Migrant women endured medical mistreatment at Georgia ICE facility, U.S. Senate report finds
Members of the U.S. Senate on an investigation panel on Tuesday grilled federal immigration officials about a bipartisan report that detailed how migrant women at an immigration detention center in Georgia underwent questionable gynecological procedures.
The U.S. Senate Subcommittee on Permanent Investigations released an 18-month bipartisan report that found migrant women who were detained at Irwin County Detention Center, known as ICDC, in Georgia were subjected to “excessive, invasive, and often unnecessary gynecological procedures,” and many of the women did not consent or understand the procedures they underwent.
Following the release of the report, the panel held a hearing to question Assistant Director Stewart D. Smith of U.S. Immigration and Customs Enforcement Health Service Corps at the U.S. Department of Homeland Security and Pamela Hearn, the medical director at LaSalle Corrections, which has federal contracts to operate detention centers across the country, including one at ICDC.
The report focused on one doctor contracted to treat detainees, Dr. Mahendra Amin, who performed “high rates” of unauthorized hysterectomies on ICDC detainees.
“It’s hard for me to think of anything that is worse than the federal government subjugating incarcerated women to unnecessary gynecological surgery,” Democratic Sen. Jon Ossoff of Georgia, who chairs the panel, said.
Dr. Margaret G. Mueller, an associate professor of obstetrics and gynecology at Northwestern Medicine who testified before senators, said that the women at the detention center underwent aggressive, unnecessary procedures. She said there were instances in which Amin failed to obtain consent.
“This cannot be allowed to happen again,” she said.
Witness tells of mistreatment
One of the witnesses, Karina Cisneros Preciado, detailed to senators how while she was getting a Pap smear at the medical center, Amin diagnosed her with an ovarian cyst. The treatment he conducted included a Depo-Provera injection, which is a type of contraception that suppresses ovulation.
Cisneros Preciado said she had no idea she was given a contraceptive, and said she would have refused because many of the women in her family have had bad reactions to certain types of birth control.
The PSI report found that another doctor who treated Cisneros Preciado did not find any evidence of a cyst.
U.S. Democratic Sen. Maggie Hassan of New Hampshire said she was disturbed that Cisneros Preciado said she never gave consent during her treatment. Hassan asked Cisneros Preciado if Amin had asked about her family medical history before prescribing the shot.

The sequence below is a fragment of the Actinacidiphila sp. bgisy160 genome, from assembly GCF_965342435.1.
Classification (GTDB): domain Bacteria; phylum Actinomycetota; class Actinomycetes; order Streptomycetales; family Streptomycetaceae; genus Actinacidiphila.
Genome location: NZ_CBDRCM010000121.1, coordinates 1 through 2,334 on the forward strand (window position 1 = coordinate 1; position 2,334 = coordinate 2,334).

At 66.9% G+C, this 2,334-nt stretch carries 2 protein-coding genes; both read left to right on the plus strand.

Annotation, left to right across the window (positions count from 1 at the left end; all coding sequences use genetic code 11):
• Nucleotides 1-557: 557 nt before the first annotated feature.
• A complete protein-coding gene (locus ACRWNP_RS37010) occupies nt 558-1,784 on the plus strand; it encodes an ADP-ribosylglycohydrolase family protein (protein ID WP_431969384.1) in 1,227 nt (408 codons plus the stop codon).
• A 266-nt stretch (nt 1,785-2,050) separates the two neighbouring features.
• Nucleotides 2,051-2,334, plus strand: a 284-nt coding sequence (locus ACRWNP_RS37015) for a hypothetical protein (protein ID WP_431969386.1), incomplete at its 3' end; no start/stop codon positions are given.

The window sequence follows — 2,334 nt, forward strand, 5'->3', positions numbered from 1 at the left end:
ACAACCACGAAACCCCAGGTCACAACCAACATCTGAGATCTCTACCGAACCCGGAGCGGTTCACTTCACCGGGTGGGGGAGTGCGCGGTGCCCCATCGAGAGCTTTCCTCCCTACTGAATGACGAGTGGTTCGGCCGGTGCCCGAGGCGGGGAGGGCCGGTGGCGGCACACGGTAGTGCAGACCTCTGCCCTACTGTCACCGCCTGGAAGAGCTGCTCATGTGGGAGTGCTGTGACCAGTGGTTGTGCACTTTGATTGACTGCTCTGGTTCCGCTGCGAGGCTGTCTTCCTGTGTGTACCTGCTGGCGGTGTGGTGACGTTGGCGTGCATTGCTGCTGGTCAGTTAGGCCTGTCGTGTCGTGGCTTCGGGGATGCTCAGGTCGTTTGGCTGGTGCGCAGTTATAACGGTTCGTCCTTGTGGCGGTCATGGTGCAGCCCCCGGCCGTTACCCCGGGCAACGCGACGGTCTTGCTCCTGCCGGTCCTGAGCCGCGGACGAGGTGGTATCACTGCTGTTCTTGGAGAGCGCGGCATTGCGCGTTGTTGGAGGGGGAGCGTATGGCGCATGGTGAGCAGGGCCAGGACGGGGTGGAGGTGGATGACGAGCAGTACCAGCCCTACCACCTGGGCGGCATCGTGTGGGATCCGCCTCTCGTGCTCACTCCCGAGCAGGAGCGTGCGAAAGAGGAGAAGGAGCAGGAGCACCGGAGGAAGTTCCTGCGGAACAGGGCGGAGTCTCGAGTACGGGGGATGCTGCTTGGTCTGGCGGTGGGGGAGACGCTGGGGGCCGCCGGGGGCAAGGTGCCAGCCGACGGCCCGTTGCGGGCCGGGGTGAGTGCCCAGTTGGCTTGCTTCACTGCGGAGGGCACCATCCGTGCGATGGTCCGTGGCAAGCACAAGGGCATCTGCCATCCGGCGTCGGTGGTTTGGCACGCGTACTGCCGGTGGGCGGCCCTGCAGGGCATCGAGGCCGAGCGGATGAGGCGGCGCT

Cisneros Preciado said he never did.
“To this day, I am extremely scared to go to any doctor for myself and for my kids,” she said.
Cisneros Preciado said she was brought into the United States when she was eight. She told senators when she got married at 18, her relationship became abusive and when she called the police to stop one of her children from being abused, she was arrested.
While the charges were dropped, because of her immigration status, she was sent to the detention center, shortly after giving birth to her daughter.
Cisneros Preciado, said she was still breastfeeding when she was sent to the detention center. She said she was away from her daughter for seven months, and when she finally was released, her daughter “was already walking, she didn’t know who I was. She was scared of me.”
In December 2020, a class action lawsuit was filed by former ICDC detainees against ICDC, ICE, Amin, Irwin County Hospital, and other federal and non-federal parties alleging that patients had undergone non-consensual and unnecessary gynecological procedures.
Cisneros Preciado is one of the plaintiffs in that class action lawsuit.
The subcommittee for its report subpoenaed Amin to testify, but through “his attorney he submitted an affidavit stating that he declined to provide testimony pursuant to his Fifth Amendment privilege against self-incrimination,” the report noted.
Amin has no board certifications, and in 2013 the Department of Justice and state of Georgia sued him, claiming that he committed Medicaid fraud by ordering unnecessary and excessive medical procedures. That lawsuit was settled in 2015, when Amin and his co-defendants had to pay a $520,000 settlement to the federal government while admitting no wrongdoing.
Ossoff grilled Smith, who is responsible for the health care of those incarcerated, on how his agency allowed this to happen and why there was no oversight over Amin.
“We weren’t aware of these complaints,” Smith said. “Until the whistleblower complaints.”
Ossoff continued to press Smith on how Amin was allowed to treat those in custody, despite not being board certified and while he was being sued by the government and state of Georgia for Medicaid fraud.
“It is an abject failure,” Ossoff said to Smith. “What we’ve heard today is that there was no real vetting.”
This story was provided by WABE content partner Georgia Recorder.